Now we return to the past. If Robert Johnson’s albums were never there, we would never recognize the guitar today. If we chose one song to highlight his sliding talents, it would be Come on in My Kitchen. The song has a reasonably constant rhythm throughout. Furthermore, it has a very distinct core theme. Melodies and slide guitar suit each other well.

8) The Joker by Steve Miller Band

While not famous as a slide player, Steve Miller used the slide uniquely and excitingly on his 1973 smash single, The Joker, performing a hummable, elegant slide solo for the public (and imitating a whistle a few times in the process).

While it’s no Überesso, it proves that slide guitar, like our following pick, was present at the line graph party in the early 1970s.

9) George Thorogood & The Destroyers Bad to the Bone

Who knows if a slide melody can be so assertive? With Bad to the Bone, George Thorogood made history by putting slide guitar into the popular. Most notably, the tune will teach you how to play slide with overdrive turned on. The theme isn’t challenging, but it may require some practice to nail it.

10) Slow Ride by Foghat

Let us return to the 1970s and explore Foghat’s Slow Ride, some other slide-based hit. The strongly blues-influenced Rod “The Bottle” Price (Yes, they named him “The Bottle”) let the whole thing hang out like in his solo towards the fadeout of Foghat’s iconic hit, maybe the absolute opposite of George Harrison. Prices, a native of the United Kingdom, died in 2005.

Benefits Of Learning Slide Guitar songs

Slide guitar is amongst the most classic sounds. However, competent guitarists may still create new musical versions of the technique. If you’ve not started to play this manner before and want to try out some new sounds, go to your local music store and pick up a slide. They’re available at reasonable prices and come in various sizes to cover all fingers.

It Will Benefit You In Learning Different Tunings

Any tuning can be familiar to playing slide guitar. However, many tunes that require a slide are within one of the open tunings. G, D, and E are slide guitars’ most commonly open tunings.

All six strings are set in the open chords to ensure that they create a major chord when they begin to play. The slide makes it easy to play all six strings on multiple frets to create significant alternative chords. If you’re new to playing in tunings other than standard, playing slide is an excellent way to acquire a solid grip on them.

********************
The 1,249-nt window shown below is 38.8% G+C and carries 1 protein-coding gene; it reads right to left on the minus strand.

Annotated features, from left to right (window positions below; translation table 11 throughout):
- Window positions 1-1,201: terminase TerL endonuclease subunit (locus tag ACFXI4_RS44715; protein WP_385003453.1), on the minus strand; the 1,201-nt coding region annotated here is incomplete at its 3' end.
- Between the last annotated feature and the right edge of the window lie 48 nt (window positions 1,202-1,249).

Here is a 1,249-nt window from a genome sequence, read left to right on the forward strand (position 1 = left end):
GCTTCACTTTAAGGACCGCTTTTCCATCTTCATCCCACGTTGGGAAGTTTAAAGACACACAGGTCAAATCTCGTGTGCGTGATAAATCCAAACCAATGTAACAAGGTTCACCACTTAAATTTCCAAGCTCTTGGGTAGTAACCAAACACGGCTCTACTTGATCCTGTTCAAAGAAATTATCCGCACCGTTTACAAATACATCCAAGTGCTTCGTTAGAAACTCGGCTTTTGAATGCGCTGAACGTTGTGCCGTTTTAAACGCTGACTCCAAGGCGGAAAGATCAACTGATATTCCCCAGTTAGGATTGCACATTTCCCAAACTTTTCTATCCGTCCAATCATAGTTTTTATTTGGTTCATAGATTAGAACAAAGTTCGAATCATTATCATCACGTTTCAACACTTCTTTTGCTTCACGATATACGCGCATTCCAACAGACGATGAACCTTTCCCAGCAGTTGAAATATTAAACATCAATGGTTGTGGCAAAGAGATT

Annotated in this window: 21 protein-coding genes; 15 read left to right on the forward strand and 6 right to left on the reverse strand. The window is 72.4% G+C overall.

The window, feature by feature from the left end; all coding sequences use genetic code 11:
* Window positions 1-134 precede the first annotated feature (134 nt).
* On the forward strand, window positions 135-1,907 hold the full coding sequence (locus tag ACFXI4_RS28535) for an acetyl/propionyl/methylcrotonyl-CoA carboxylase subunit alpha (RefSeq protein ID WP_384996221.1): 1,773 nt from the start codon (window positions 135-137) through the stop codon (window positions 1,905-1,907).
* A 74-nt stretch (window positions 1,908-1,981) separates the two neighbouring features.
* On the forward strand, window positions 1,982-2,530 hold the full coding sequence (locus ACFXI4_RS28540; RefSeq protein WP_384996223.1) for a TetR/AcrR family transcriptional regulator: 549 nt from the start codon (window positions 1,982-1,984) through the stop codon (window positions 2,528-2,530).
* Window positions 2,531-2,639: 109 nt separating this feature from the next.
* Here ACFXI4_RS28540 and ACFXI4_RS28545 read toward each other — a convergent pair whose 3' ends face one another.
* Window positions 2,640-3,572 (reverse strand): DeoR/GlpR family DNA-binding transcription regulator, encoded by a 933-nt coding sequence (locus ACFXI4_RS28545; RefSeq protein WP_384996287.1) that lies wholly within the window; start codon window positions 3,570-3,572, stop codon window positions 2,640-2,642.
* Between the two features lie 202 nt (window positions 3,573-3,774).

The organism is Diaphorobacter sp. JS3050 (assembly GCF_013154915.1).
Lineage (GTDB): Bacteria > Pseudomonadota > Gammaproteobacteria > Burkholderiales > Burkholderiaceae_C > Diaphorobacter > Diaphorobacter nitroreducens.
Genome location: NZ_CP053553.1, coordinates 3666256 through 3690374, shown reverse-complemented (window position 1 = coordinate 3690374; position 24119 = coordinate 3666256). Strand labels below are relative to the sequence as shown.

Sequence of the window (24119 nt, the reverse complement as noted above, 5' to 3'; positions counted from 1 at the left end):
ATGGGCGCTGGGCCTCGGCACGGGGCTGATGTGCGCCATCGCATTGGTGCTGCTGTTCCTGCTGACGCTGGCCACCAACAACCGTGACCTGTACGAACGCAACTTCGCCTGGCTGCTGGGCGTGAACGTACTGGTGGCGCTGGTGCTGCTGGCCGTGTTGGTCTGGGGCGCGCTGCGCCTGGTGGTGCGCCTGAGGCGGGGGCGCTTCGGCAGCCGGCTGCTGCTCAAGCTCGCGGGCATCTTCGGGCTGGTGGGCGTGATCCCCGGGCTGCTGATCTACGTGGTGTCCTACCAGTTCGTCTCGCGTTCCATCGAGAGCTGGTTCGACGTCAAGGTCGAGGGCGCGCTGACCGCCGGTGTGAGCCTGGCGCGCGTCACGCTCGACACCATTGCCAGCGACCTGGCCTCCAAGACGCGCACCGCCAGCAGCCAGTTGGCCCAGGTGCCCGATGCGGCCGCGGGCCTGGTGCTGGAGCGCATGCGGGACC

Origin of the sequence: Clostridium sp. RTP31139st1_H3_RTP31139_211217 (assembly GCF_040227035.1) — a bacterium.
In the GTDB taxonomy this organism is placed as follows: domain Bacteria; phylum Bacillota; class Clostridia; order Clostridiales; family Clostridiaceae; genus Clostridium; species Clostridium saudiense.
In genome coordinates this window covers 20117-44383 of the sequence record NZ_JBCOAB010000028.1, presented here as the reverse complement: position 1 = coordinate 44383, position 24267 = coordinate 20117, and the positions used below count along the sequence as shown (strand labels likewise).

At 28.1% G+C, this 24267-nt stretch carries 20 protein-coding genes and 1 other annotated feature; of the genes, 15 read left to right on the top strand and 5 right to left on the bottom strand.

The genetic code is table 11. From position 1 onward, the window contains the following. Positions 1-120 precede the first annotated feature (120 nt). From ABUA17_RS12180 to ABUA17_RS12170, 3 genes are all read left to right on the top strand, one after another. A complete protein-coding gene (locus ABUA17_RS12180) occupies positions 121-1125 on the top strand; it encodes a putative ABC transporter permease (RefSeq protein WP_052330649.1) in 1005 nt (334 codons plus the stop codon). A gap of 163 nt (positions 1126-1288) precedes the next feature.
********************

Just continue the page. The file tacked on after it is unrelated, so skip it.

It Will Improves Your Fingerpicking

If you’ve been having trouble learning to fingerpick, the slide is a great tool to help you focus. You can play slide guitar in any tune and pick, but using the open tuning and your fingers will give you a better feel for rhythmic guitar and melodic fingerstyle.

Because you don’t need to concentrate as much on your fret hand with a slide guitar, you can focus on your pick. With practice, your skills will improve quickly.

The Slide Is Useful On Both Electric And Acoustic Guitars 

You’ve likely heard a slide’s bluesy growl over an electric guitar and its quiet, sad cry over an acoustic. With a slide, however, these instruments produce a broad range of sounds. While sliding over an electric, Duane Allman of the Allman Brothers generates a smooth, melting honey sound. And the way Leo Kottke slips across a 12-string guitar reminds me of a rusting runaway train.

The ability to play slides will add a range of sounds to your set that no expert guitarist should overlook, whether you favor one or play both.

The Slide Has More Flare

The idea of a slide across a string is old and available in many distinct cultures’ songs. The initial slide was most likely a bone wrap around a gut string. The slide method’s ability to capture the fine diction of the human voice is undoubtedly the reason for its popularity. Instead of remain limit to half steps of frets, playing slide enables a guitarist a constant set of chords to play across.

It has all the emotion of a fretless bass (or guitar), but it has a liquid feel. That liquid may make you feel anything, from chilly water running down your back to gently drowning yourself in a boiling hot tub.

You’ll Increase Your Language

The lyricism and fluidity of the slide make for the speed and control of frets. Nothing grabs your audience’s ears and emotions like a solo that builds from a brief, quiet phrase to a thundering, galloping finale. Of course, developing that level of talent requires time and practice.

Whether you remain to slide or not, what you learn about language will transfer to other types of playing too.


Many guitarists from various genres are learning the magical slide guitar style. It changes daily, and as guitarists, you should stay up with new tunes to develop your hearing and playability.

As you can see, slide guitar has a wide range of playing, tuning, and sound variations. I hope you like practicing and listening to the list of the above 10 best slide guitar songs. Let this playlist provide ideas for your slide guitar adventure.